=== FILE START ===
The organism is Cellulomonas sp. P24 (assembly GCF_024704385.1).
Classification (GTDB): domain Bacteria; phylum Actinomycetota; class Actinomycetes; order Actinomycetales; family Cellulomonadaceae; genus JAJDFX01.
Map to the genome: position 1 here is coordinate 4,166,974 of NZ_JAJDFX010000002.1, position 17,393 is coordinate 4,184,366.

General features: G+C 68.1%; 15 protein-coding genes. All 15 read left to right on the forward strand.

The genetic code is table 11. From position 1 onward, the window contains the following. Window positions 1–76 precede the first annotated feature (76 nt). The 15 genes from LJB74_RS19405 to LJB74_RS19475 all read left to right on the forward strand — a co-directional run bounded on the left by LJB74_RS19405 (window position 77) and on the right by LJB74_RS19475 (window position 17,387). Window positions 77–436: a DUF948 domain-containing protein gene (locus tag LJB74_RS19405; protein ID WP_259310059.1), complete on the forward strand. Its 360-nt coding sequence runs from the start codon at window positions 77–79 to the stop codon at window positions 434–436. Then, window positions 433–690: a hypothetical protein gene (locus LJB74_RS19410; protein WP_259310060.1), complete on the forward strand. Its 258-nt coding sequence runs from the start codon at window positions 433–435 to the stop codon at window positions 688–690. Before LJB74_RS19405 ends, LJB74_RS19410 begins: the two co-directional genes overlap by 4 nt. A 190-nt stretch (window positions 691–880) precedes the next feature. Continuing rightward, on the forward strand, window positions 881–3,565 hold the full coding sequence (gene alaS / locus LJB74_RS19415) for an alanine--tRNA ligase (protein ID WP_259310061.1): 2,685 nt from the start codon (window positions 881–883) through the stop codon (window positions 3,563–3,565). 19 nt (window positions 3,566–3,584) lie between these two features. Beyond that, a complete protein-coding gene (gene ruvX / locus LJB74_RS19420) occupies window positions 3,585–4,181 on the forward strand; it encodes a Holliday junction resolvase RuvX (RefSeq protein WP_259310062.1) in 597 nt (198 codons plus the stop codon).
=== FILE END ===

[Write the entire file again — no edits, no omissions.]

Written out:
The organism is Cellulomonas sp. P24 (assembly GCF_024704385.1).
Classification (GTDB): domain Bacteria; phylum Actinomycetota; class Actinomycetes; order Actinomycetales; family Cellulomonadaceae; genus JAJDFX01.
Map to the genome: position 1 here is coordinate 4,166,974 of NZ_JAJDFX010000002.1, position 17,393 is coordinate 4,184,366.

General features: G+C 68.1%; 15 protein-coding genes. All 15 read left to right on the forward strand.

The genetic code is table 11. From position 1 onward, the window contains the following. Window positions 1–76 precede the first annotated feature (76 nt). The 15 genes from LJB74_RS19405 to LJB74_RS19475 all read left to right on the forward strand — a co-directional run bounded on the left by LJB74_RS19405 (window position 77) and on the right by LJB74_RS19475 (window position 17,387). Window positions 77–436: a DUF948 domain-containing protein gene (locus tag LJB74_RS19405; protein ID WP_259310059.1), complete on the forward strand. Its 360-nt coding sequence runs from the start codon at window positions 77–79 to the stop codon at window positions 434–436. Then, window positions 433–690: a hypothetical protein gene (locus LJB74_RS19410; protein WP_259310060.1), complete on the forward strand. Its 258-nt coding sequence runs from the start codon at window positions 433–435 to the stop codon at window positions 688–690. Before LJB74_RS19405 ends, LJB74_RS19410 begins: the two co-directional genes overlap by 4 nt. A 190-nt stretch (window positions 691–880) precedes the next feature. Continuing rightward, on the forward strand, window positions 881–3,565 hold the full coding sequence (gene alaS / locus LJB74_RS19415) for an alanine--tRNA ligase (protein ID WP_259310061.1): 2,685 nt from the start codon (window positions 881–883) through the stop codon (window positions 3,563–3,565). 19 nt (window positions 3,566–3,584) lie between these two features. Beyond that, a complete protein-coding gene (gene ruvX / locus LJB74_RS19420) occupies window positions 3,585–4,181 on the forward strand; it encodes a Holliday junction resolvase RuvX (RefSeq protein WP_259310062.1) in 597 nt (198 codons plus the stop codon).